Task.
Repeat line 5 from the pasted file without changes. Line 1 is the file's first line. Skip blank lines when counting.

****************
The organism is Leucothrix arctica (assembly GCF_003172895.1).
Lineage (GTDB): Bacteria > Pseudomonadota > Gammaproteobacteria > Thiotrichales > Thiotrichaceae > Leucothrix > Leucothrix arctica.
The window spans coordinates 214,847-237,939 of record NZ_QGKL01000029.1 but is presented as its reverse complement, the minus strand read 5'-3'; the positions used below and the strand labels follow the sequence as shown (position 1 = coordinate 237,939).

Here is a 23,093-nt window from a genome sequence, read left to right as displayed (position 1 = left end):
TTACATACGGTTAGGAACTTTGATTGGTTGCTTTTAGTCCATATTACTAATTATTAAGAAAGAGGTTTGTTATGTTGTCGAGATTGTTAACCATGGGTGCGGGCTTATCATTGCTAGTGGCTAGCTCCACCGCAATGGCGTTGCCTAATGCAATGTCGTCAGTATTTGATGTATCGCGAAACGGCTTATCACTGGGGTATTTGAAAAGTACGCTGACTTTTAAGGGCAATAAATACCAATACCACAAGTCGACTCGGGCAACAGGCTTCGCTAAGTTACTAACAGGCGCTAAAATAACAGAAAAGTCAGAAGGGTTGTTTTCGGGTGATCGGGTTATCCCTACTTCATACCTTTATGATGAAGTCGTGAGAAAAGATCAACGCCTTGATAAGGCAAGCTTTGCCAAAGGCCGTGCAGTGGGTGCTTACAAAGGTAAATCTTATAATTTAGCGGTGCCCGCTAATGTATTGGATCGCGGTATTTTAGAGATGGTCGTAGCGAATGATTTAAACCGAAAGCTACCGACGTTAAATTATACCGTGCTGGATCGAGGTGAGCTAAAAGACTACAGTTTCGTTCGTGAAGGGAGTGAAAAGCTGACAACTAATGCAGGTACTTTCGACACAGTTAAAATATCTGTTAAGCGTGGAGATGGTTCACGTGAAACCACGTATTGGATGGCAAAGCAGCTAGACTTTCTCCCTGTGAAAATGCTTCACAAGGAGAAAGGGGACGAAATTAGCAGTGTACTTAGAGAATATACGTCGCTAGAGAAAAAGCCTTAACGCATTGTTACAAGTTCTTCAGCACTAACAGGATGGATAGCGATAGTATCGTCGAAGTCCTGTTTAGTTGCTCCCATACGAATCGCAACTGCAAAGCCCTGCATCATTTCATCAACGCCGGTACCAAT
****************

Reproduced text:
TTACATACGGTTAGGAACTTTGATTGGTTGCTTTTAGTCCATATTACTAATTATTAAGAAAGAGGTTTGTTATGTTGTCGAGATTGTTAACCATGGGTGCGGGCTTATCATTGCTAGTGGCTAGCTCCACCGCAATGGCGTTGCCTAATGCAATGTCGTCAGTATTTGATGTATCGCGAAACGGCTTATCACTGGGGTATTTGAAAAGTACGCTGACTTTTAAGGGCAATAAATACCAATACCACAAGTCGACTCGGGCAACAGGCTTCGCTAAGTTACTAACAGGCGCTAAAATAACAGAAAAGTCAGAAGGGTTGTTTTCGGGTGATCGGGTTATCCCTACTTCATACCTTTATGATGAAGTCGTGAGAAAAGATCAACGCCTTGATAAGGCAAGCTTTGCCAAAGGCCGTGCAGTGGGTGCTTACAAAGGTAAATCTTATAATTTAGCGGTGCCCGCTAATGTATTGGATCGCGGTATTTTAGAGATGGTCGTAGCGAATGATTTAAACCGAAAGCTACCGACGTTAAATTATACCGTGCTGGATCGAGGTGAGCTAAAAGACTACAGTTTCGTTCGTGAAGGGAGTGAAAAGCTGACAACTAATGCAGGTACTTTCGACACAGTTAAAATATCTGTTAAGCGTGGAGATGGTTCACGTGAAACCACGTATTGGATGGCAAAGCAGCTAGACTTTCTCCCTGTGAAAATGCTTCACAAGGAGAAAGGGGACGAAATTAGCAGTGTACTTAGAGAATATACGTCGCTAGAGAAAAAGCCTTAACGCATTGTTACAAGTTCTTCAGCACTAACAGGATGGATAGCGATAGTATCGTCGAAGTCCTGTTTAGTTGCTCCCATACGAATCGCAACTGCAAAGCCCTGCATCATTTCATCAACGCCGGTACCAAT